Neither optimist nor pessimist is right. The Bible reveals that the moral values and lifestyle of the world, the structures of family life amongst unbelievers and their economic security will continue to disintegrate. (2 Tim.3:1-7). The world will remain at enmity with God, and under great pressure, and because of increasing evil many Christians will fall away from the faith. [Mat.24:12] But – as in the time of the early church – progress paralleled persecution, faith will explode in the hearts of ordinary people. The ruthless assault of Satan upon the early church was met by an outpouring of God’s Spirit in revival power, with great miracles affirming Christ’s resurrection and living presence. And so it will be in our time. (Acts 2:17-21,39)
The apostle James prophesied of the end-time world harvest. Writing of the seasonal rains, he reminds us how the early ones enable farmers to plough and sow, while the latter ones come to swell the grain in preparation for the harvest. In these end times we can expect comparable visitations of God. [Ja 5:7-8] Great and widespread will be the refreshing moves of the Spirit on God’s people. The final ‘grande finale’ move of the Spirit will be of such a proportion that multi-thousands, possibly even millions, will be swept into the kingdom of God. It will be a fulfilment of Amos’ prophecy of the ploughman being overtaken by the reaper. No sooner is the seed in the ground than by the miraculous influences of the Holy Spirit there is a speedy germination of the seed, the putting forth of its shoot and roots and its coming quickly to harvest. Seeing people confronted with the claims of the gospel, finding them ready to come into the kingdom, will not be a long drawn out affair but rather a swift move of God. Also the prophet Amos spoke excitedly of the latter day harvest, seeing it as so sudden, rapid, and widespread that there was a continual sowing and reaping as the harvest was abundant (Amos 9:13). Christ is not coming to save a beleaguered church from being overthrown, but for a triumphant church that has overcome all its enemies, advanced his kingdom across the earth and reaped the greatest world-wide harvest of lost souls ever.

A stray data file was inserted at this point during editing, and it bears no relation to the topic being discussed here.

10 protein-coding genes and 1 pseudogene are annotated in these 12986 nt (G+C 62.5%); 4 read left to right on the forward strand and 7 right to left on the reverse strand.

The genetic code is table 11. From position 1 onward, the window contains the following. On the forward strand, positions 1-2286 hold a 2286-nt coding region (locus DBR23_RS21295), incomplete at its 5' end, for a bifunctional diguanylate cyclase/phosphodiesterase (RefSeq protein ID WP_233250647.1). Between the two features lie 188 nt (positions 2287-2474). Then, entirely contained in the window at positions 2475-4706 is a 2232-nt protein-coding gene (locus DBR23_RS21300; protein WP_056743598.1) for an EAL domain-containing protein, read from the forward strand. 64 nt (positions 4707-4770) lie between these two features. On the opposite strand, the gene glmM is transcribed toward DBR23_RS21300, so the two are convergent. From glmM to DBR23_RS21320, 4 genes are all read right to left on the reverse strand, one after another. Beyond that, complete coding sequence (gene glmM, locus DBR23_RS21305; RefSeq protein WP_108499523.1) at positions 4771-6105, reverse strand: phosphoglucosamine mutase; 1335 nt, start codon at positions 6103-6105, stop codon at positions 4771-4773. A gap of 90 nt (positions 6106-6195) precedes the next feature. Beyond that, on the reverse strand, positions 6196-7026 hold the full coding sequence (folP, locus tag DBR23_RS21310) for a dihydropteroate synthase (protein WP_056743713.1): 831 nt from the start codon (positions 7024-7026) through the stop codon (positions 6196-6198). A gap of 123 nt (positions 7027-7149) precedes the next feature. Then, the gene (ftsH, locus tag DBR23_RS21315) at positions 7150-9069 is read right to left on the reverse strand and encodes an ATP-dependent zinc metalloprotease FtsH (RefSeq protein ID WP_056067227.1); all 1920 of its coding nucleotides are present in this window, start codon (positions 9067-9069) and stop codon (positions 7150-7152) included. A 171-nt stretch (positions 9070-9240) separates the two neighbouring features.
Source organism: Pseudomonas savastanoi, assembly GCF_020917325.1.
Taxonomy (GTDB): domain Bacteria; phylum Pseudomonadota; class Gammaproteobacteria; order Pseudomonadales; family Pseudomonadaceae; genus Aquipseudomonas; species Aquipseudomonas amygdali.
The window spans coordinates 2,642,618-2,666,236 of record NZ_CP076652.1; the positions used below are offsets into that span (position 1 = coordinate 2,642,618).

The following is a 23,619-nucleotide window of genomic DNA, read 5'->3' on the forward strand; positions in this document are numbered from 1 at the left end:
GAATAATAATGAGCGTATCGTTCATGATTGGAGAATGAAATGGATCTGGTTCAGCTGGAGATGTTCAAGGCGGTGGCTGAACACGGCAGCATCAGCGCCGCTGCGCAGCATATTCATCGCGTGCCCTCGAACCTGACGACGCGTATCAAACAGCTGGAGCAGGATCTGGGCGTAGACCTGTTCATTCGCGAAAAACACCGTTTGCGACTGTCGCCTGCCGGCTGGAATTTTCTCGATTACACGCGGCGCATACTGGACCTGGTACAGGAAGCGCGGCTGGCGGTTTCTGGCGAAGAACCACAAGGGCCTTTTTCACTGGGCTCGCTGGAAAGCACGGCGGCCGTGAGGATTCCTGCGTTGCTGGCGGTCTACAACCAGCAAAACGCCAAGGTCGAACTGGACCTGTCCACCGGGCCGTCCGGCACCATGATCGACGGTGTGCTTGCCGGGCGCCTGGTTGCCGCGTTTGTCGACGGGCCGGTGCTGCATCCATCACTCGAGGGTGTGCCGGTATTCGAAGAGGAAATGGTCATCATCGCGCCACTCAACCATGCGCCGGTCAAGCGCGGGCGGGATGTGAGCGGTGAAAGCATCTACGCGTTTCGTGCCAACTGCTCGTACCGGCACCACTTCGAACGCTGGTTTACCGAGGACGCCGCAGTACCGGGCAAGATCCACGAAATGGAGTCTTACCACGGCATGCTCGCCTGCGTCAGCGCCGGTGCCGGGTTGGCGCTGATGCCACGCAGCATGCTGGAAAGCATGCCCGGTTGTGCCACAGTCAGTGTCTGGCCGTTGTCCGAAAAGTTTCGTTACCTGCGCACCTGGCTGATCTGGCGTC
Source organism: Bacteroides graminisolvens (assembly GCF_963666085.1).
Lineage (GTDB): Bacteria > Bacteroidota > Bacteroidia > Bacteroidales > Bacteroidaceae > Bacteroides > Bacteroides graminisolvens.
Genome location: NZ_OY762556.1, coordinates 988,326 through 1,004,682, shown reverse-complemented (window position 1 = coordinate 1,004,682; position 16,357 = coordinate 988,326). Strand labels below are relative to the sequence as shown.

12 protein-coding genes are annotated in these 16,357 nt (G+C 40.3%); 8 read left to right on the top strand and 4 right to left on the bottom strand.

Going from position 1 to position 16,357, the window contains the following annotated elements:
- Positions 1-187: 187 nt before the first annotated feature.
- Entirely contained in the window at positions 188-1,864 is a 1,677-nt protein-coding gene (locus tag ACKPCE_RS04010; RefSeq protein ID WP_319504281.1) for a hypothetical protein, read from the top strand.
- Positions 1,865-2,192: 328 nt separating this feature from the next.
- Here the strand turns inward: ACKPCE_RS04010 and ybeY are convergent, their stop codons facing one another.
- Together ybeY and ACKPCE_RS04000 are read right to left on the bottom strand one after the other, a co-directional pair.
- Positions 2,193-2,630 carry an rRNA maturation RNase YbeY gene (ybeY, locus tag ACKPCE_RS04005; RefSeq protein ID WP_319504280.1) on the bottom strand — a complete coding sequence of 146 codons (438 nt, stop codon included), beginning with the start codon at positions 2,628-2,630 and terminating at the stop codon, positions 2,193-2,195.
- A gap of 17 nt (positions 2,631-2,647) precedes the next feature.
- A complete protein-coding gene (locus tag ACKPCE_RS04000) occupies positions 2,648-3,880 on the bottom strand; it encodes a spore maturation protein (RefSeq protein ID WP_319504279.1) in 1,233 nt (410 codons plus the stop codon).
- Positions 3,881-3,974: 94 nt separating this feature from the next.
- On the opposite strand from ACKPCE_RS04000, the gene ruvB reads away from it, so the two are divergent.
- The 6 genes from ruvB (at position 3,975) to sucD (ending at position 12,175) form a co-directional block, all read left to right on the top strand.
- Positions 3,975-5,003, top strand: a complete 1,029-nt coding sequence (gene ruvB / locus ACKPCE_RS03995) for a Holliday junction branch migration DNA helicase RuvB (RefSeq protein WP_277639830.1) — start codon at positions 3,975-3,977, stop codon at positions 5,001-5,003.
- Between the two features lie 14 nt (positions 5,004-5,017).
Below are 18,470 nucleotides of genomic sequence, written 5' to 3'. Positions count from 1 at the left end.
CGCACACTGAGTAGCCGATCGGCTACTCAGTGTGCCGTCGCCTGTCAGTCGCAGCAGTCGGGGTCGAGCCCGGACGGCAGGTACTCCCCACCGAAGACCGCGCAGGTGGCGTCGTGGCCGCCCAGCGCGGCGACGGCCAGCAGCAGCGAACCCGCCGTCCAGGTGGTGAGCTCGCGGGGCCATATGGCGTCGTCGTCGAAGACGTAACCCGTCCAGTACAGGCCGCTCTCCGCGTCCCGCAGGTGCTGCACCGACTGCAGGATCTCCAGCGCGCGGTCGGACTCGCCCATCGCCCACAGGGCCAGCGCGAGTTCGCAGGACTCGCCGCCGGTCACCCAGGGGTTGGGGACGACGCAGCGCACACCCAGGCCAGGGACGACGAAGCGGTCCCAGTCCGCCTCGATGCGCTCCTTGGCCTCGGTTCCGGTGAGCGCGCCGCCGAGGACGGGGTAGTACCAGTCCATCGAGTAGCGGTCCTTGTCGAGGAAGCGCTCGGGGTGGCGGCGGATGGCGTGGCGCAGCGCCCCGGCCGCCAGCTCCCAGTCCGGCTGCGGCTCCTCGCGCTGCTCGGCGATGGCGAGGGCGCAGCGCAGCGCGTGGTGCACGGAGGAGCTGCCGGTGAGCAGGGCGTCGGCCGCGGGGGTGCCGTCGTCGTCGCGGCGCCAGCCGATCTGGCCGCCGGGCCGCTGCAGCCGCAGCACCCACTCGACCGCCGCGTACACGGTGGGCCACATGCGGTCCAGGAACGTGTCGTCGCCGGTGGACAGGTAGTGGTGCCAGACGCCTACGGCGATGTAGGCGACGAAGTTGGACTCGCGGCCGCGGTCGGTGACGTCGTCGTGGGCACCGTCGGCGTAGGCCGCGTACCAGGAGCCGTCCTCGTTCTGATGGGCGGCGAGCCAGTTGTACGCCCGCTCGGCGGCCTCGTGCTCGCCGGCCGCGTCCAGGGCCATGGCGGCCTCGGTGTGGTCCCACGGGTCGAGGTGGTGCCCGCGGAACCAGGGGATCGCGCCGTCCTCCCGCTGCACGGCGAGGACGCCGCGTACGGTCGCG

‘“I have given you authority to tread upon serpents and scorpions, and over all the power of the enemy; and nothing shall hurt you” [Lk 10:19].
It is actually the risen Lord who is striding forth through his body on earth, striking the forces of darkness with the two-edged sword of truth, driving them back and chaining their influence among the nations through the transforming power of the gospel. Paul tells the Roman Christians, “The God of peace will soon crush Satan under your feet” [Ro 16:20]. In folk religion the posture of the Christian toward fallen angels is defensive; in Scripture the church is on the offensive, and the blows it receives from Satan come from a retreating enemy.’
We are not triumphalists – but we intend to triumph, and we live and act accordingly. Tomorrow’s age can be more and more our experience today as we increasingly demonstrate God’s values and standards in every area of our life and influence. We do not leave everything to be sorted out in the future; we live the future now. Tomorrow telescopes back into today as we live in the light of the consummation of all things under the Lordship of Jesus Christ.
In 1978 Dr. Leighton Ford, then Chairman of the International Lausanne Committee for World Evangelisation, rightly said, ‘Other people can think about the future, worry about the future, plan for the future, fear the future, discuss the future. But only God’s people can live in the future. We Christians live on the borderline of the “already” and the “not yet” of “this age” and “the age to come”. And that is because in Jesus Christ the future has already invaded time and grasped our lives.’
It is the new man – man of the new order, man in Christ – who holds the key to the Restoration of all things spoken by the prophets. What kind of people are these people of the new order? They are just like the man who has already achieved the throne rule – they are like Christ for they are in Christ.
 Richard Lovelace, The Dynamics of Spiritual Life, IVP, Downers Grove, 1979; p 136
 Donald E. Hoke, Ed., Evangelicals Face the Future, William Carey Library, South Pasadena, USA, 1978 p 41